Gateway considers exit from Europe as it cuts 5,000 jobs

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The Independent Online

The US computer maker Gateway is to cut about 5,000 jobs, or 25 per cent of its worldwide workforce, take a $475m (£327m) third-quarter charge, and close its operations around the Pacific Rim and possibily in Europe.

The US computer maker Gateway is to cut about 5,000 jobs, or 25 per cent of its worldwide workforce, take a $475m (£327m) third-quarter charge, and close its operations around the Pacific Rim and possibily in Europe.

The company, which has been hit by a fierce price war led by its rival Dell, said it expected its restructuring moves to save about $300m a year. The third-quarter charges include about $200m for the possible exit from Europe.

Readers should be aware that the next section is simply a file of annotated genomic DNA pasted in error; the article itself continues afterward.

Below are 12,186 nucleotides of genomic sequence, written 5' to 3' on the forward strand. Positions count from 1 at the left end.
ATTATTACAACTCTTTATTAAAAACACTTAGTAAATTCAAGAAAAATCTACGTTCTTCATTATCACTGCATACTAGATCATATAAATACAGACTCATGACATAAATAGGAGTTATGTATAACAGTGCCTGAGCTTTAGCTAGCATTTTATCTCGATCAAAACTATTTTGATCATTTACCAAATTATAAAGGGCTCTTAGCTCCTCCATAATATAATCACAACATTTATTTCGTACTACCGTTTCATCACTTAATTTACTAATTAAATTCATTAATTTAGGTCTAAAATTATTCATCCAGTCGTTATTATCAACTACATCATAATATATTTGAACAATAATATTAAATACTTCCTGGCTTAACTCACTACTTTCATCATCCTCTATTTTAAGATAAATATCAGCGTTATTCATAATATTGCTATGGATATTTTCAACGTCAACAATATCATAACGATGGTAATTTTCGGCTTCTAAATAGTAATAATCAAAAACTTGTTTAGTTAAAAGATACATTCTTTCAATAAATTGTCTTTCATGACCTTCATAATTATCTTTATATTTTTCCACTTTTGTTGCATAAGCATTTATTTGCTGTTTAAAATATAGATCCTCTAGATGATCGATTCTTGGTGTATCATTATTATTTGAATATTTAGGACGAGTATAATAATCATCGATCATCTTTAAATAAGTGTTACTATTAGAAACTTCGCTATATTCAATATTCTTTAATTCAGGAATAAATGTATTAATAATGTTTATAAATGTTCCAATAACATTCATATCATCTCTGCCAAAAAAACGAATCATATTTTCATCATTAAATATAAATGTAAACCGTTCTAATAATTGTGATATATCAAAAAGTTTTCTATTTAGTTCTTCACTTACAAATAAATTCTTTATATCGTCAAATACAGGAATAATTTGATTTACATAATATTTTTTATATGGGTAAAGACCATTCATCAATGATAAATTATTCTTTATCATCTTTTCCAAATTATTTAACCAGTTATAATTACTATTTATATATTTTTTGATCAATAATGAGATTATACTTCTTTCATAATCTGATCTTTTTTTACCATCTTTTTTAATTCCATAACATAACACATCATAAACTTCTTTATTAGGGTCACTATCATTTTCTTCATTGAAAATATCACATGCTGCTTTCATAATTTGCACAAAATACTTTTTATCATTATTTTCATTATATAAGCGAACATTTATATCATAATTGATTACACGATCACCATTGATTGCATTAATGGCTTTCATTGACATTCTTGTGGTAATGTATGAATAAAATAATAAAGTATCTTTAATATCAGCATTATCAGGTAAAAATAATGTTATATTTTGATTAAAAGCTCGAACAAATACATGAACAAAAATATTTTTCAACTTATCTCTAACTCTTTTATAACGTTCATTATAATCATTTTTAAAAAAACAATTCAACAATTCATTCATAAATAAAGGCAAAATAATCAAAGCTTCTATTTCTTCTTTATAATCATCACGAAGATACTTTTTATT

Gateway, which ranks as the second-largest direct seller of PCs behind Dell, also said it would cut about 15 per cent of its US work force and close call centres in four states and a manufacturing plant in Utah. It will also shut its operations in Japan, Australia, Malaysia, New Zealand, and Singapore.

The company said it now expects to return to profitability in the fourth quarter. Previously, officials said they did not expect that to happen until fiscal 2002. Gateway also said it expected US unit volume to increase sequentially during the third and fourth quarters.

Shares of Gateway rose 3 per cent to $8.86 in after-hours trading, adding to a 10-cent gain during the regular session in New York. The stock fell steeply in mid-July, when Gateway reported a second-quarter loss and executives said they saw no quick turnaround.

"As tough as these decisions were to make, we're doing all the right things to create a new company with a unique competitive edge and a healthy, profitable future," said Ted Waitt, Gateway's chairman and chief executive. "We're planning to win by building a lean, nimble organisation that is unified and focused on our customer base unlike any other time in our history."

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